Sheref Mansy, BS, PhD
Sheref S. Mansy completed his BS and PhD degrees from Ohio State University with JA Cowan and postdoctoral work at Harvard with JW Szostak. After winning a career development award from the Armenise-Harvard Foundation, he began his independent career at the University of Trento in Italy. In 2019 he moved to the University of Alberta. He is a Simons Investigator.
We explore the life-like chemistry that emerges from mixtures of prebiotically plausible molecules. In particular, we probe the metabolic-like chemistry of one of life’s most ancient cofactors, iron-sulfur clusters. The fact that life as we know it is completely reliant on metal ions likely reflects a primordial dependence on these natural catalysts. We also construct protocells, and investigate how the chemistry of iron-sulfur peptides could have helped sustain the existence of protocells. Students working with us have the opportunity to work with a wide variety of spectroscopic techniques, collaborate with scientists from disparate disciplines, and enjoy the challenge of trying to solve one of life’s greatest mysteries.
Prerequisites: a 300- level CHEM course and consent of Instructor; prerequisite courses vary, depending on topic. Course may be repeated for credit, provided there is no duplication of specific topic.
Advanced methods used to analyze and manipulate biological systems using engineered biomolecules and synthetic organic molecules. Topics may include biomolecule structure and function, enzymology, molecular biology, protein engineering, genome engineering, bioinformatic methods, inhibitor design, library screening methods, fluorescent probes, bioorthogonal chemistry, and various chemical biology methods. Prerequisites: CHEM 351 or BIOCH 200; CHEM 361 (can be taken as co-requisite).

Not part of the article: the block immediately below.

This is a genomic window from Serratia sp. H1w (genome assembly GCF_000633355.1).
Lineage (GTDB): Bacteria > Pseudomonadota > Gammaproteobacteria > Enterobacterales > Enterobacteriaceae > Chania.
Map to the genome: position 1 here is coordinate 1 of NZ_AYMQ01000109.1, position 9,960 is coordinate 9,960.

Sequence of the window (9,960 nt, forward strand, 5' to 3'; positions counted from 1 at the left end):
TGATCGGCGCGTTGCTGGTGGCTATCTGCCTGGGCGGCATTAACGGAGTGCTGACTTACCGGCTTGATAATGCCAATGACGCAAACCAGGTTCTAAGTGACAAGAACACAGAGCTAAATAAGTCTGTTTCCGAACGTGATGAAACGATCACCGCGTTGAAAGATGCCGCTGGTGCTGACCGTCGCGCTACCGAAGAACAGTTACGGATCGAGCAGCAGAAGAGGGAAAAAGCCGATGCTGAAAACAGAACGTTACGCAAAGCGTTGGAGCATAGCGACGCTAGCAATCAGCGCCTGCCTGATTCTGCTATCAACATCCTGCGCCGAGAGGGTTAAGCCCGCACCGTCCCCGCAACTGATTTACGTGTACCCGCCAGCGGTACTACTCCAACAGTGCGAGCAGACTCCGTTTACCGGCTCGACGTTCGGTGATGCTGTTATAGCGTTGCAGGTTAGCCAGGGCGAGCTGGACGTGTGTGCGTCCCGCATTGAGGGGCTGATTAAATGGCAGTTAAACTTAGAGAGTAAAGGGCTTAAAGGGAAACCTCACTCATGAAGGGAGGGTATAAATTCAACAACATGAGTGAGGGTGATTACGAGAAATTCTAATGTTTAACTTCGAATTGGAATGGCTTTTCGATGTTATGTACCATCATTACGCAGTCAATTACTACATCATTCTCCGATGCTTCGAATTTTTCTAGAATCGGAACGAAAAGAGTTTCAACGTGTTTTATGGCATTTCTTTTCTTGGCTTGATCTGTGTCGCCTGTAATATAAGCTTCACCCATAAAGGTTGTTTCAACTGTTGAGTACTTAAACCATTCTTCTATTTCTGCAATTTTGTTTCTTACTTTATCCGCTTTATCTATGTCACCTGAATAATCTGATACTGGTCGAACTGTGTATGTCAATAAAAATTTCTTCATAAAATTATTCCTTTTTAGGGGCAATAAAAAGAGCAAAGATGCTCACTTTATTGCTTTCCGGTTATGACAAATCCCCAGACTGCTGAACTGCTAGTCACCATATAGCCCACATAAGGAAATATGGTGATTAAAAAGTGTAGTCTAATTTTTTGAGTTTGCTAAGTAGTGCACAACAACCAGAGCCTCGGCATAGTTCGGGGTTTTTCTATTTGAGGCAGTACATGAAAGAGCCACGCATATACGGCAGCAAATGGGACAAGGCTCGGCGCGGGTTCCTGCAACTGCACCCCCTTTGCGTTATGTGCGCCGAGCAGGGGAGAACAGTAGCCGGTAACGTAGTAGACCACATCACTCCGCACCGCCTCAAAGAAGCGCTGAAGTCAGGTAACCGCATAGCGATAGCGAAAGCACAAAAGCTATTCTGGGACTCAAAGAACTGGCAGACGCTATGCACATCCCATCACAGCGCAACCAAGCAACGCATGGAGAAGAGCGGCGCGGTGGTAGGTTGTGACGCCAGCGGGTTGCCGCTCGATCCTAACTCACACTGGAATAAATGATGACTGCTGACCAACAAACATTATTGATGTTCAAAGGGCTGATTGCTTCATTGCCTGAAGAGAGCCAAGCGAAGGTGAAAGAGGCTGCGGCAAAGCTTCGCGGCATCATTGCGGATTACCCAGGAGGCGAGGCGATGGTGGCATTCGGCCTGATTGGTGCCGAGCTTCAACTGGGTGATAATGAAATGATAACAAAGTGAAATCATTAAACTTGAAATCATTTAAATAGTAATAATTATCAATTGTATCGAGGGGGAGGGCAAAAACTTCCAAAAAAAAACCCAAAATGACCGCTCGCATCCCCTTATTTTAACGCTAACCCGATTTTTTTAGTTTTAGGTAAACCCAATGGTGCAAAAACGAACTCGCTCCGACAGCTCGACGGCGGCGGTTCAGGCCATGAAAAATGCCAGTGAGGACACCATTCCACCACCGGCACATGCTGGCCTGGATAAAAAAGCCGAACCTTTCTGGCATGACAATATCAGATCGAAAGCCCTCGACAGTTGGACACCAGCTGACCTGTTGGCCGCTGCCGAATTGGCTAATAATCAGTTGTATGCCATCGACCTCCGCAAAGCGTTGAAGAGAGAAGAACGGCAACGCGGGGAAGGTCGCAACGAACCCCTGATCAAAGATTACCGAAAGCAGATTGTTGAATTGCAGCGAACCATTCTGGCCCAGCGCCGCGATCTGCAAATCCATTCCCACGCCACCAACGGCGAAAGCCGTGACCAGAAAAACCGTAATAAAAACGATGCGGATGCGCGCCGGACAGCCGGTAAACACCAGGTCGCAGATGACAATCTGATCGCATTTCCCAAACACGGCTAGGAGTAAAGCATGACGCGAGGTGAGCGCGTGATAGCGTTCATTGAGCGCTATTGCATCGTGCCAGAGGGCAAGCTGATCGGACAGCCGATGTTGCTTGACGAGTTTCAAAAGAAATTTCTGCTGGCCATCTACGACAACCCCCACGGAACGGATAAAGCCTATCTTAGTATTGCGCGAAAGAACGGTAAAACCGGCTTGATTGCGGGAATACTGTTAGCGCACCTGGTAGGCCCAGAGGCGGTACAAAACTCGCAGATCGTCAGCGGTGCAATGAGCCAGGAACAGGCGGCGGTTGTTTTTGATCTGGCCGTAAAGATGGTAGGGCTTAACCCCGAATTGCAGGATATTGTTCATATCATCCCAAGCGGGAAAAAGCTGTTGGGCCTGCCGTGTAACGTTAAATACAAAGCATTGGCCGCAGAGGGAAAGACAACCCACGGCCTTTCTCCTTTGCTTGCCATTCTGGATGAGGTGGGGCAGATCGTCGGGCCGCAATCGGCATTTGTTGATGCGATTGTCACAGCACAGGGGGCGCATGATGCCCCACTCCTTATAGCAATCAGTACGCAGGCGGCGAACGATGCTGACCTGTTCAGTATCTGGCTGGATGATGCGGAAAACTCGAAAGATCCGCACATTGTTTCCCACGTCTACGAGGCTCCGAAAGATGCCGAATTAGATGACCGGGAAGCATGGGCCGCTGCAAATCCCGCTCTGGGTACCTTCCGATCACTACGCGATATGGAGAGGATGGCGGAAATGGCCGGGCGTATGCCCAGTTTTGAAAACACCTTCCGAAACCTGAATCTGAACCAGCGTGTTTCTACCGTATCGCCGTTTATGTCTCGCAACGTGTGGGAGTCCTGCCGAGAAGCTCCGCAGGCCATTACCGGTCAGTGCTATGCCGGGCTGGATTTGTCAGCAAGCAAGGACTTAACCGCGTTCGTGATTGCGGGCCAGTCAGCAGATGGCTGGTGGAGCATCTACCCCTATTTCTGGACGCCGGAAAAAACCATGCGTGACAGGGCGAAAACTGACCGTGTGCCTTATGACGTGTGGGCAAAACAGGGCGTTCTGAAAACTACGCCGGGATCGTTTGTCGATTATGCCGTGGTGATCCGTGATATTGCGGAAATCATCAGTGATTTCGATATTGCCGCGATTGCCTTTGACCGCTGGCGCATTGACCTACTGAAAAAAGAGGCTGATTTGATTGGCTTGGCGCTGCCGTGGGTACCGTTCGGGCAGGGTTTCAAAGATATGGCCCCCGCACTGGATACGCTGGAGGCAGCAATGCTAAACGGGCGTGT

Six week course that provides an introduction to modern chemical biology methods with particular emphasis on the use of synthetic organic molecules and modified biomacromolecules as tools to probe biological systems. Not open to students with credit in CHEM 451.
Six-week course with advanced discussion of selected topics in chemical biology. Course may be repeated for credit, provided there is no duplication of specific topic.